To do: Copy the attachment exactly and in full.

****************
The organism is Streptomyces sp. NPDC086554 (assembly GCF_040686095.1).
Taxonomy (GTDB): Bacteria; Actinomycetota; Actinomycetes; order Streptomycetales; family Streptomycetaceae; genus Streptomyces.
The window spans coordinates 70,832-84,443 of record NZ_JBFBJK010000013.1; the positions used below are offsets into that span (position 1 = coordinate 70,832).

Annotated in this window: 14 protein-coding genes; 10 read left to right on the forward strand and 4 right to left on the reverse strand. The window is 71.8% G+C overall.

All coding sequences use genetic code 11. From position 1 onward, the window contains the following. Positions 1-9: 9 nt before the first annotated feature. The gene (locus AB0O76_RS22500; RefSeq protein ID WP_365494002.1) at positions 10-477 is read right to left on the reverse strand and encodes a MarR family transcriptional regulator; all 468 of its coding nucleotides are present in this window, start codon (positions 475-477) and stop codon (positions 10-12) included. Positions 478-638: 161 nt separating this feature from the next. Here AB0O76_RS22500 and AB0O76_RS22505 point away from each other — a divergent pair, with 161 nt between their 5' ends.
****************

The organism is Streptomyces sp. NPDC086554 (assembly GCF_040686095.1).
Taxonomy (GTDB): Bacteria; Actinomycetota; Actinomycetes; order Streptomycetales; family Streptomycetaceae; genus Streptomyces.
The window spans coordinates 70,832-84,443 of record NZ_JBFBJK010000013.1; the positions used below are offsets into that span (position 1 = coordinate 70,832).

Annotated in this window: 14 protein-coding genes; 10 read left to right on the forward strand and 4 right to left on the reverse strand. The window is 71.8% G+C overall.

All coding sequences use genetic code 11. From position 1 onward, the window contains the following. Positions 1-9: 9 nt before the first annotated feature. The gene (locus AB0O76_RS22500; RefSeq protein ID WP_365494002.1) at positions 10-477 is read right to left on the reverse strand and encodes a MarR family transcriptional regulator; all 468 of its coding nucleotides are present in this window, start codon (positions 475-477) and stop codon (positions 10-12) included. Positions 478-638: 161 nt separating this feature from the next. Here AB0O76_RS22500 and AB0O76_RS22505 point away from each other — a divergent pair, with 161 nt between their 5' ends.